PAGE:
NASA’s First Launch of SLS and Orion
NASA is hard at work building the Orion spacecraft, Space Launch System (SLS) rocket and the ground systems needed to send astronauts into deep space. The agency is developing the core capabilities needed to enable the journey to Mars.
Orion’s first flight atop the SLS will not have humans aboard, but it paves the way for future missions with astronauts. During this flight, currently designated Exploration Mission-1 (EM-1), the spacecraft will travel thousands of miles beyond the moon over the course of about a three-week mission. It will launch on the most powerful rocket in the world and fly farther than any spacecraft built for humans has ever flown. Orion will stay in space longer than any ship for astronauts has done without docking to a space station and return home faster and hotter than ever before.
This first exploration mission will allow NASA to use the lunar vicinity as a proving ground to test technologies farther from Earth, and demonstrate it can get to a stable orbit in the area of space near the moon in order to support sending humans to deep space, including for the Asteroid Redirect Mission. NASA and its partners will use this proving ground to practice deep-space operations with decreasing reliance on the Earth and gaining the experience and systems necessary to make the journey to Mars a reality.
Request for Information (RFI)
The Power and Propulsion Element (PPE) is the first planned element in the Deep Space Gateway (DSG) concept and would launch as a co-manifested payload with the Orion crewed vehicle on the Space Launch System (SLS) on Exploration Mission-2.
This NextSTEP Appendix C, targeted for release in the August 2017 timeframe, will seek proposals for areas necessitating further study for this specific application of advanced solar electric propulsion (SEP). Studies are anticipated to be brief (3-4 month duration) with succinct products to assist in the development of the PPE concept and approach.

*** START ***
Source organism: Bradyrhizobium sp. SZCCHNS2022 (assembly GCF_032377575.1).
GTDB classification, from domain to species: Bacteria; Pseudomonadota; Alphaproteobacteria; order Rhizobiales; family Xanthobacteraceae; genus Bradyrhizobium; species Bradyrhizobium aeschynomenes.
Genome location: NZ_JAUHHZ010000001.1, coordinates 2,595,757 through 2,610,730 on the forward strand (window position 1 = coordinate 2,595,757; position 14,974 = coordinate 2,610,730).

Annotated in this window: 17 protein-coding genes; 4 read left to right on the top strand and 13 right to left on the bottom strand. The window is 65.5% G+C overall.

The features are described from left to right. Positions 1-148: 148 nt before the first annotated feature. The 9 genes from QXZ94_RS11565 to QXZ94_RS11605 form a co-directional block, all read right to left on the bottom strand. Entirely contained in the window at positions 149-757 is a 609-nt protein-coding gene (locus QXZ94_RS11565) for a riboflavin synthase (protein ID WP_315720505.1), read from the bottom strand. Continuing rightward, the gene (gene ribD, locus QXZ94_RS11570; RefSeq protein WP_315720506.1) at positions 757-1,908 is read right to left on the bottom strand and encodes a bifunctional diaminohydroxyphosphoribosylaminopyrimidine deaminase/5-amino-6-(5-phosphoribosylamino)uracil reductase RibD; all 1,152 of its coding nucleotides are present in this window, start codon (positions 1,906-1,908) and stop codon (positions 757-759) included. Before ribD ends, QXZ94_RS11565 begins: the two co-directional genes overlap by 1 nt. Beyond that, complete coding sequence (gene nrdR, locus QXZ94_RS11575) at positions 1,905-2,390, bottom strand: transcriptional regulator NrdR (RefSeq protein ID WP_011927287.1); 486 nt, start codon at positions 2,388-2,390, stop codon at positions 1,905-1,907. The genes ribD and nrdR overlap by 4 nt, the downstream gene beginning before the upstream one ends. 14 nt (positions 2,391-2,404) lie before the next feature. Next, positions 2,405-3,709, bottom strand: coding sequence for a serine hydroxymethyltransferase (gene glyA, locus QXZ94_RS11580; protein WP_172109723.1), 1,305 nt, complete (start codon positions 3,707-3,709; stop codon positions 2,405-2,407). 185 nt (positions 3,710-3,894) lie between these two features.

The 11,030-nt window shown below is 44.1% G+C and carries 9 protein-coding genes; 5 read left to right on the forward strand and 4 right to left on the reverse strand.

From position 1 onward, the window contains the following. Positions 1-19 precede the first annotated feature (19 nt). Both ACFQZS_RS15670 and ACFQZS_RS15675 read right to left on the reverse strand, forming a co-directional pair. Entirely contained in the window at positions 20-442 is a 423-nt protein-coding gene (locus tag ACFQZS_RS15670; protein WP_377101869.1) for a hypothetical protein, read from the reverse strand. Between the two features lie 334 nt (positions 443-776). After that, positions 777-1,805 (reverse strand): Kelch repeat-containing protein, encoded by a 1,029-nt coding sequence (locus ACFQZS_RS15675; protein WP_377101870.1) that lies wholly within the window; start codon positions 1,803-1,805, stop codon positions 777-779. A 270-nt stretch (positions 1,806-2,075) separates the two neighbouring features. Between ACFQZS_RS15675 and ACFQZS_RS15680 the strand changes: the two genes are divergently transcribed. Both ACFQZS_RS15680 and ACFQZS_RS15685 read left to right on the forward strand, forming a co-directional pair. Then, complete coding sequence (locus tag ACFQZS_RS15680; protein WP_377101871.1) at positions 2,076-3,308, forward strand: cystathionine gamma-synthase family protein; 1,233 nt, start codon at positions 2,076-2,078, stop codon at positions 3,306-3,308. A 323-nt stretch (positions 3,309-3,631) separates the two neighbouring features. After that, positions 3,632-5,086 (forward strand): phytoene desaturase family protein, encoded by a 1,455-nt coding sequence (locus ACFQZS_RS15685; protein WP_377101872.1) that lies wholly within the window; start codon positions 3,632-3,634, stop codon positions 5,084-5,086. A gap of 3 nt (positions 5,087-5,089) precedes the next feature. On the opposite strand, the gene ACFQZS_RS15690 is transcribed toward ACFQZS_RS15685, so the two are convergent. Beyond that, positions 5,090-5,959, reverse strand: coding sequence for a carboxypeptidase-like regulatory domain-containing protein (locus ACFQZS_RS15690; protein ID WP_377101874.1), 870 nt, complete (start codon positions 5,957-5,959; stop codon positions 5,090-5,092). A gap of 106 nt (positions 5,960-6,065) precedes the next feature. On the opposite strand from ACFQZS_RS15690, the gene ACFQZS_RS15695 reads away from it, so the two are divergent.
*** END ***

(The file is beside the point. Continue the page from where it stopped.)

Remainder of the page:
Studies intend to address key drivers for PPE development such as but not limited to potential approaches to: meeting the intent of human rating requirements; concept and layout development; attitude control; propulsive maneuverability; power generation; power interface standards; power transfer to other Gateway Elements; hosting multiple International Docking System Standard (IDSS) compatible docking systems; batteries/eclipse duration; 15 year lifetime; communications; avionics, assembly integration and test approaches; extensibility; accommodations of potential (international or domestic partner provided) hardware such as robotic fixtures, science and technology utilization and other possible elements; and options for cost share/cost contributions.
NASA may also request assessment of impact of acquiring high power, high throughput SEP strings as part of the commercial bus, rather than through a Government Furnished Equipment route.
PPE Reference Capability Descriptions
- The PPE will have a minimum operational lifetime of 15 years in cis-lunar space.
- The PPE will be capable of transferring up to 24kW of electrical power to the external hardware.
- The PPE will be capable of providing orbit transfers for a stack of TBD mass with a center of gravity of TBD.
- The PPE will be capable of providing orbit maintenance for a stack of TBD mass with a center of gravity of TBD.
- The PPE will have 2,000 kg-class tank Xenon capacity
- The PPE will be compatible with the SLS vehicle co-manifested launch loads on the Exploration Mission -2 (EM-2) flight.